Ls-300

Posted by Liv Siddall

Liv joined It’s Nice That as an intern in 2011 and is now one of our editors. She oversees itsnicethat.com and has a particular interest in illustration, photography and music videos. She is also a regular guest and sometime host on our Studio Audience podcast.

Most Recent: Bookshelf View Archive

  1. List

    Having founded London-based design studio Build in 2001, creative director Michael C. Place has amassed his fair share of books in his time, with a healthy combination of design knowledge to be found tucked between the spines on the studios (admirably well-organised) shelf. We’ve been championing Build’s work on the site for some time now, so what better way to get an insight into the inspirations behind their snazzy work than by hearing from the creative director himself about his favourite reading material? Between Letraset catalogues, reflections on legend Wim Crouwel and Michael’s mate Blam (who has excellent taste in books) we were not disappointed.

  2. Main1

    “In February 2013, 18 weeks pregnant, I was diagnosed with bowel cancer.” That’s the opening statement on the website of graphic novelist Matilda Tristram, who channeled this painful chapter of her life into a bestselling comic entitled Probably Nothing. We interviewed Matilda a while back on the site and were so intrigued by her story, we had to know more. In this revealing, insightful Bookshelf, Matilda shows us the fantastic books that have inspired her to be one of the most important and engaging graphic novelists working today. Here she is…

  3. Main

    Yay! Hato Press! We love them. A lot. Neighbours of ours, Hato have spent the last five years collaborating with some of the coolest young creatives and oldest institutions to create impeccably beautiful printed matter and design solutions. A number of the publications these guys have produced are some of the most beautiful I’ve ever had the pleasure of holding/smelling, and it seems that every single thing they do or work on is covered in a glimmering magic dust that is exclusive to only them. Before you go and wet your pants over their multi-disciplinary work on their very nice websites (here and here) check out the books that have inspired them over the years below. Enjoy!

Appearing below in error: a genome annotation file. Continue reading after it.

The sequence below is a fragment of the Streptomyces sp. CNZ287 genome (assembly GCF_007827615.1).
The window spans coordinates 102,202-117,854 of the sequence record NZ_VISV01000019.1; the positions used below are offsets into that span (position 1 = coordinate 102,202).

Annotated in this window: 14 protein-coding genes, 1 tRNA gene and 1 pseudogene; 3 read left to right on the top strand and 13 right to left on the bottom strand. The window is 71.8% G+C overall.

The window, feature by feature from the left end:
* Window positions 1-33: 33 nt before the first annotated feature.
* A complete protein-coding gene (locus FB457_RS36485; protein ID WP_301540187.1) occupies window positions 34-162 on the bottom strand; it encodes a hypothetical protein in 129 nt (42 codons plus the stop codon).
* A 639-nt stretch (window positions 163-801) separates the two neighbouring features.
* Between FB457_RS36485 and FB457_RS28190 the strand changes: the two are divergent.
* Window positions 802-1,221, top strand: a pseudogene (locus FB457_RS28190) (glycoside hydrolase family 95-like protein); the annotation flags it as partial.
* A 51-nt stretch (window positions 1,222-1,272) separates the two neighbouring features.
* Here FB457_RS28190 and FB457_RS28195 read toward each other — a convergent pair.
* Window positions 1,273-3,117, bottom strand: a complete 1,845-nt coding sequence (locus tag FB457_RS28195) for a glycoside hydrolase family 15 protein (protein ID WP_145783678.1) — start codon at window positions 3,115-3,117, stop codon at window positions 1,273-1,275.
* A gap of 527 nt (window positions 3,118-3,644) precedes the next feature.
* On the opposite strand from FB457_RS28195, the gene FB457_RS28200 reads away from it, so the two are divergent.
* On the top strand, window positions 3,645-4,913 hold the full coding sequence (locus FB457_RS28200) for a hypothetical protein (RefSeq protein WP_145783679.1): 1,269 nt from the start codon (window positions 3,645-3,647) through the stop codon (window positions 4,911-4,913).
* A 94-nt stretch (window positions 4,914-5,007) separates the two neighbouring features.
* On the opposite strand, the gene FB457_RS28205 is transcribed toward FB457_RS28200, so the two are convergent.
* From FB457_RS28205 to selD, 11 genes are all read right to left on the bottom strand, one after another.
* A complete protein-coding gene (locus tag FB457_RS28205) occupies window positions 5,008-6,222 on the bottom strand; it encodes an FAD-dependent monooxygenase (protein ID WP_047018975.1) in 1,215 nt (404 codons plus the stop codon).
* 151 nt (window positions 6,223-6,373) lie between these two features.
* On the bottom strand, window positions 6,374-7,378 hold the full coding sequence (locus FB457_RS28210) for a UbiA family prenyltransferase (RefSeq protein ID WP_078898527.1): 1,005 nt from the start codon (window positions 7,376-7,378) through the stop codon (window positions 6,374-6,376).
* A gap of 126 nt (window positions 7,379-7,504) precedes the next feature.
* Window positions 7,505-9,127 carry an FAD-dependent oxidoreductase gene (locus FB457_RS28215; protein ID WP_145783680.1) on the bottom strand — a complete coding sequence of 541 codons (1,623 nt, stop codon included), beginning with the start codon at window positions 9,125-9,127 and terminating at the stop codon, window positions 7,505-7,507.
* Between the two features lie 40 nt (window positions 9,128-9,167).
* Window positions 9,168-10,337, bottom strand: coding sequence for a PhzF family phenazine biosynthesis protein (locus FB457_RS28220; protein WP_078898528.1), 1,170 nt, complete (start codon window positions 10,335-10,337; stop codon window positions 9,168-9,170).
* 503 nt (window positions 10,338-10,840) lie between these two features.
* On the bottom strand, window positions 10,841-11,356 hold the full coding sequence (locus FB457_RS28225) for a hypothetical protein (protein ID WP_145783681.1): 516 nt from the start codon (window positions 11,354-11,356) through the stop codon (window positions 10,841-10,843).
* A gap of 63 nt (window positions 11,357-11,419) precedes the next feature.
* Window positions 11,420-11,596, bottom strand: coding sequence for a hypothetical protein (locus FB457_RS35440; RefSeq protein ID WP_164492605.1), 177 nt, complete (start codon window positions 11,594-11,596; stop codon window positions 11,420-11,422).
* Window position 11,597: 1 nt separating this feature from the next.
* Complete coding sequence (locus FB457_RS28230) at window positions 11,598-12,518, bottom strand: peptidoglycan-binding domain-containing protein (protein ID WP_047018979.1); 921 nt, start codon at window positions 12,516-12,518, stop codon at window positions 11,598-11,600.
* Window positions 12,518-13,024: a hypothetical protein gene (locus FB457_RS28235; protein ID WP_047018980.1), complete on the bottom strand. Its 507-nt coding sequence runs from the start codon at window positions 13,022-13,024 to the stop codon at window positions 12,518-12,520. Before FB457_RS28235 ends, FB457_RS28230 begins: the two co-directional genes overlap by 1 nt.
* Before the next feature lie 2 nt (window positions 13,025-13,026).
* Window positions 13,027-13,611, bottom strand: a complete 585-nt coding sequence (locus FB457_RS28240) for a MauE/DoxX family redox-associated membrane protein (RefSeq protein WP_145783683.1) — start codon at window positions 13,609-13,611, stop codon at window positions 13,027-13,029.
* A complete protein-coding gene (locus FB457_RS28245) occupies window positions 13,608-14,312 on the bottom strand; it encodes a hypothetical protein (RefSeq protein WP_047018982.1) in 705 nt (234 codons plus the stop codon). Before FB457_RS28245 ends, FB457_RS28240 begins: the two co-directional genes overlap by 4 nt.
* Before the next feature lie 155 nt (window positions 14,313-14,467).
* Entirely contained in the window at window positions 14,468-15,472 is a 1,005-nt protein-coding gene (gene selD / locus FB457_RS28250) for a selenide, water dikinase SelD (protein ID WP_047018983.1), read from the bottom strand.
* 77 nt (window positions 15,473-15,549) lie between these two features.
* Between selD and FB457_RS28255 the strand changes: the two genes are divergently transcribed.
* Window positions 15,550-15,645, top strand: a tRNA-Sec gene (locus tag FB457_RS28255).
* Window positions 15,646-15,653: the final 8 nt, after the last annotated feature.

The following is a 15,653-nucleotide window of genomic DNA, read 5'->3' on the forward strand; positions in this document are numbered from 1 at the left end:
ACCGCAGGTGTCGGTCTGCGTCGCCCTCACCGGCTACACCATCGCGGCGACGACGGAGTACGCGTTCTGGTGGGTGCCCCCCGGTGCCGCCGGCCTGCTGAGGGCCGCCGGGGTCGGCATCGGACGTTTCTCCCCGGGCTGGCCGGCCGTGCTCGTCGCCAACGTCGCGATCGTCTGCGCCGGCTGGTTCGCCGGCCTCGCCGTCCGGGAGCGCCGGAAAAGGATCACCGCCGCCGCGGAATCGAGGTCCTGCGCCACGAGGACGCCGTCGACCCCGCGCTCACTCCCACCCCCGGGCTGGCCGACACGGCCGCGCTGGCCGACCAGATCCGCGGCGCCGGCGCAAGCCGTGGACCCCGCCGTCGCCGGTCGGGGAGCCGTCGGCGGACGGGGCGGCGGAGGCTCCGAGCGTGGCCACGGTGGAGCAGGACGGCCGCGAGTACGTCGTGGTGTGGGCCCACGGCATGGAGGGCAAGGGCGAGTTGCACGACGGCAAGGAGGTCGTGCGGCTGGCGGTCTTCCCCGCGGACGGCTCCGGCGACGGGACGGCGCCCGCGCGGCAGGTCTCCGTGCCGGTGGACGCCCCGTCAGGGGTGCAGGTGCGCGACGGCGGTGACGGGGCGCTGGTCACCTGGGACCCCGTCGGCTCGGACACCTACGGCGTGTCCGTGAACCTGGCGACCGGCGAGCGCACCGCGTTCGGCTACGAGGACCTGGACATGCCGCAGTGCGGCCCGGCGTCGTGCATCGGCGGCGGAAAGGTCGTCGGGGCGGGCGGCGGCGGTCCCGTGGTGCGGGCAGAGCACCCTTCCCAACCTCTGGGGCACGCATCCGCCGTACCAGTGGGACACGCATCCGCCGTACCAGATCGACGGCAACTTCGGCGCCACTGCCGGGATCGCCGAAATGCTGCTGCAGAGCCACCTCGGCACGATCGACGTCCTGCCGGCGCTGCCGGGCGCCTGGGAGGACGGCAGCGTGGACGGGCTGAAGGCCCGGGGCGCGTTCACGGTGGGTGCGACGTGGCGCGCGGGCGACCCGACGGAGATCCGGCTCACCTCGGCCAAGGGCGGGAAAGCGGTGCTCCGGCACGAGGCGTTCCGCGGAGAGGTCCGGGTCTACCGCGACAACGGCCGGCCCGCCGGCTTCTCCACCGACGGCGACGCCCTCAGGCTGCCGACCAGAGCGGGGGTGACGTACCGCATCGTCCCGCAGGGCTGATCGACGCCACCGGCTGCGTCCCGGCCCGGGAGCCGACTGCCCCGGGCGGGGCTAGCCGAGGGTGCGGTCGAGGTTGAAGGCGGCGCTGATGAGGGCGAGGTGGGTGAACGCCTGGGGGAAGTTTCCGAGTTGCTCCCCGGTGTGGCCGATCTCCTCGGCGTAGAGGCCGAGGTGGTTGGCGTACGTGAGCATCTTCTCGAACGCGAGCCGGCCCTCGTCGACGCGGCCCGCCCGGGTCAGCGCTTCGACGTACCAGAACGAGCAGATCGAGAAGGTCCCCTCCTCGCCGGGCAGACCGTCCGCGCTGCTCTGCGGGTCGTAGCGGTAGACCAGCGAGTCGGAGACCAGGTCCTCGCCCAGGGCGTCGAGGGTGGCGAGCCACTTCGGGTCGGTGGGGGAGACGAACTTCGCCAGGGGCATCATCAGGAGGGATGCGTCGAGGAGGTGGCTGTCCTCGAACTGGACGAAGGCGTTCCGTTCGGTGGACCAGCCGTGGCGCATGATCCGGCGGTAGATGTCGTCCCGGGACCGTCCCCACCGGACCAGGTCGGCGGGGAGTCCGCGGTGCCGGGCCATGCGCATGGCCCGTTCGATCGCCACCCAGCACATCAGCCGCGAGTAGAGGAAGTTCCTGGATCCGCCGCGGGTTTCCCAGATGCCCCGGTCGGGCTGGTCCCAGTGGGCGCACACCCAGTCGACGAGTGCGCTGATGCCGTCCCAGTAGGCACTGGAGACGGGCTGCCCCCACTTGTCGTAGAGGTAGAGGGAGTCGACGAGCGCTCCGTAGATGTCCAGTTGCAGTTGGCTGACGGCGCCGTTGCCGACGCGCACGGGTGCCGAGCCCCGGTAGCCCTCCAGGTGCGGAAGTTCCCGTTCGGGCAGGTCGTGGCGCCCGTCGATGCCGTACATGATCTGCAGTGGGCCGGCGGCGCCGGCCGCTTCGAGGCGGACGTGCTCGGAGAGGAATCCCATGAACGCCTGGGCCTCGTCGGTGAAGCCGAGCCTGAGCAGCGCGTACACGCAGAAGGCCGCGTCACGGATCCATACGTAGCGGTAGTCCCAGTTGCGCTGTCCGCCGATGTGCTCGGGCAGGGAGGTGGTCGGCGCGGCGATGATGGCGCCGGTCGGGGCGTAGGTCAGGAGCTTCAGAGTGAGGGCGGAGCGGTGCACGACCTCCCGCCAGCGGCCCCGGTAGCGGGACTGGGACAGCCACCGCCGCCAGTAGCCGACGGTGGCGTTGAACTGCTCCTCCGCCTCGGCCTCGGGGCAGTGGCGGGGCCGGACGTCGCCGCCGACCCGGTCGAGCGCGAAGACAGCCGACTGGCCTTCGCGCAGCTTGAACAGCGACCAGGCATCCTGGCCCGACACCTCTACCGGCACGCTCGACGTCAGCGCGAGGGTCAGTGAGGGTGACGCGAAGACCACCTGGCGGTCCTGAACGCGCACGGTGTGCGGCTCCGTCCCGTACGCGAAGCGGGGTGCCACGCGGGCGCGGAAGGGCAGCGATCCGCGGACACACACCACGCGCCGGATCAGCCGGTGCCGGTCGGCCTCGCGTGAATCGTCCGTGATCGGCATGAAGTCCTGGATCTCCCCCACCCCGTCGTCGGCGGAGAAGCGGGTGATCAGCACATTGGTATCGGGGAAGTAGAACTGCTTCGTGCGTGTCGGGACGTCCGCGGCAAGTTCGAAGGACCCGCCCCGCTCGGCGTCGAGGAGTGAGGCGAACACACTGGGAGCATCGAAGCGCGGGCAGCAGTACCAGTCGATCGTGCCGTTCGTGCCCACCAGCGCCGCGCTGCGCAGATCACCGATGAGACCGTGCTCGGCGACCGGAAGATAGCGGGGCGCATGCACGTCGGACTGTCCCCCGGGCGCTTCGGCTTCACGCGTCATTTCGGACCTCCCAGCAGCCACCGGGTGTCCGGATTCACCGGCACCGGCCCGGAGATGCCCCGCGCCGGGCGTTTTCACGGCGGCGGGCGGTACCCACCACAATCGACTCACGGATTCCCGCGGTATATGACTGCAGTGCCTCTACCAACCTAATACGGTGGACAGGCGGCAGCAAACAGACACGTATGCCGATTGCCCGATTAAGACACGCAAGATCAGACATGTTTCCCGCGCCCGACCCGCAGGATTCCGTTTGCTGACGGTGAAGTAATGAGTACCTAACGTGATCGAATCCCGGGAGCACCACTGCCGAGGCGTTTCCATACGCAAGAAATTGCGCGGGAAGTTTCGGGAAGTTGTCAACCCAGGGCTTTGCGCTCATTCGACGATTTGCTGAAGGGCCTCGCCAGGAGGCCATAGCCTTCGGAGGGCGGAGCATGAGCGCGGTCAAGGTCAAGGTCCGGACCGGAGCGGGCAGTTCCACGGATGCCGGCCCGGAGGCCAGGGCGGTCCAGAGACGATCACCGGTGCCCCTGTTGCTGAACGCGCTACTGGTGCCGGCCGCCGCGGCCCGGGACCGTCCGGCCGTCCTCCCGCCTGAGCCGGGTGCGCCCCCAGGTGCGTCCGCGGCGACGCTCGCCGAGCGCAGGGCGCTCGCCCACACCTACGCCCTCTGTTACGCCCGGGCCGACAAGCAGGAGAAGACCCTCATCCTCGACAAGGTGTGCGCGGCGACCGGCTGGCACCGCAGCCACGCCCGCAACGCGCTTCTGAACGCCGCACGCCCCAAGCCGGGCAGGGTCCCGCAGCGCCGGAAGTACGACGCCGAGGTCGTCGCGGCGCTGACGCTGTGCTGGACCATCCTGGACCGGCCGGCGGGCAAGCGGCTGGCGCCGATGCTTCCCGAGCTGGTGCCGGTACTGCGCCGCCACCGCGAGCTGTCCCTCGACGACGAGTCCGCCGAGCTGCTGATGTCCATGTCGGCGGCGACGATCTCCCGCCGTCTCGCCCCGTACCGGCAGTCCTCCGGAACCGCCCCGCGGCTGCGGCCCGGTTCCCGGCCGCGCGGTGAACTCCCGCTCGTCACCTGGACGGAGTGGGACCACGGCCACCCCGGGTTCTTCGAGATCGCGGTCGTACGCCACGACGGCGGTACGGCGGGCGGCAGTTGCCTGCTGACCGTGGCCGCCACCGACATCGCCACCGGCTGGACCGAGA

4. List

    Satirical artist and very funny woman Miriam Elia is something of a pro when it comes to books; last year she self-published We Go to the Gallery, a satirical reinterpretation of a 1960s Ladybird book which seeks to help parents explain sex, death and contemporary art to their young ones, complete with a handy glossary of new words to learn. She’s since co-curated an exhibition about Pastiche, Parody and Piracy at London’s Cob Gallery, while other past works include I Fell in Love With a Conceptual Artist… and It Was TOTALLY MEANINGLESS about her relationship with Martin Creed. Hilarious? Yes. Yes it is. Miriam’s Bookshelf includes lovingly weathered books about typography, photography, flesh-eating plants and Butlins holiday camps, giving a neat insight into her brain.

  5. List

    John Tebbs is an English gardener who, frustrated by the fact that “many of his working days are held hostage to the weather” founded The Garden Edit in the winter of 2013. His idea was to spend his downtime as productively as possible, creating an online store of beautiful objects which he sourced and sold himself. The resulting curated collection reflects John’s faultless aesthetic, selling “minimal, well-designed products from craftspeople, artists, publishing houses and family-run businesses” alongside a Journal which features short articles by some of his favourite figures about their own horticultural escapades, from rooftop gardens to illustrations of plants.

  6. Main1

    Want to know a surprising secret about self-proclaimed “book obsessive” and Dazed & Confused editor Isabella Burley? She can’t stand big coffee-table-sized fashion books. “I’ve always taken my references from art, pop culture, photography and sex zines rather than fashion,” she told us. “That’s really come to shape the way I approach our fashion content within Dazed.”